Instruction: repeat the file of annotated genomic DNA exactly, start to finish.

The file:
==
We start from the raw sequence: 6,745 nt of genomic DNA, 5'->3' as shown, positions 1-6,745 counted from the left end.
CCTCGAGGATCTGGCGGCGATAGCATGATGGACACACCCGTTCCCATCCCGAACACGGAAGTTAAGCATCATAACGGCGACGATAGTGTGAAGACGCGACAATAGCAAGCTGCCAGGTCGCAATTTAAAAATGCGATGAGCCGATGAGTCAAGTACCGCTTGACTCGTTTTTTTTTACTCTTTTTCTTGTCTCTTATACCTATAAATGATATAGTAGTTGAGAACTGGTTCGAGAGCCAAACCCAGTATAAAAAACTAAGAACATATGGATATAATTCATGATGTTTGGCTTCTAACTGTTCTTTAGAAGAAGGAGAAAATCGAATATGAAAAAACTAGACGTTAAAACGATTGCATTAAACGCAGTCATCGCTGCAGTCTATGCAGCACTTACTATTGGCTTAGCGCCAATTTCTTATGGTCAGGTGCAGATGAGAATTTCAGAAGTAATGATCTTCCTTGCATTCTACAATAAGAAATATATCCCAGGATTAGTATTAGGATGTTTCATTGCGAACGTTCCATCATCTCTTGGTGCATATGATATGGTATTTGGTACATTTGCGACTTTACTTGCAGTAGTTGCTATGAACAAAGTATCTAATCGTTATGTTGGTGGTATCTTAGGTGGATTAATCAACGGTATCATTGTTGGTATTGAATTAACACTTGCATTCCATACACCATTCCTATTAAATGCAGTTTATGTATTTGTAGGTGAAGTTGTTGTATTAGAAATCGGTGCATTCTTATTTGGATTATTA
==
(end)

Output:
We start from the raw sequence: 6,745 nt of genomic DNA, 5'->3' as shown, positions 1-6,745 counted from the left end.
CCTCGAGGATCTGGCGGCGATAGCATGATGGACACACCCGTTCCCATCCCGAACACGGAAGTTAAGCATCATAACGGCGACGATAGTGTGAAGACGCGACAATAGCAAGCTGCCAGGTCGCAATTTAAAAATGCGATGAGCCGATGAGTCAAGTACCGCTTGACTCGTTTTTTTTTACTCTTTTTCTTGTCTCTTATACCTATAAATGATATAGTAGTTGAGAACTGGTTCGAGAGCCAAACCCAGTATAAAAAACTAAGAACATATGGATATAATTCATGATGTTTGGCTTCTAACTGTTCTTTAGAAGAAGGAGAAAATCGAATATGAAAAAACTAGACGTTAAAACGATTGCATTAAACGCAGTCATCGCTGCAGTCTATGCAGCACTTACTATTGGCTTAGCGCCAATTTCTTATGGTCAGGTGCAGATGAGAATTTCAGAAGTAATGATCTTCCTTGCATTCTACAATAAGAAATATATCCCAGGATTAGTATTAGGATGTTTCATTGCGAACGTTCCATCATCTCTTGGTGCATATGATATGGTATTTGGTACATTTGCGACTTTACTTGCAGTAGTTGCTATGAACAAAGTATCTAATCGTTATGTTGGTGGTATCTTAGGTGGATTAATCAACGGTATCATTGTTGGTATTGAATTAACACTTGCATTCCATACACCATTCCTATTAAATGCAGTTTATGTATTTGTAGGTGAAGTTGTTGTATTAGAAATCGGTGCATTCTTATTTGGATTATTA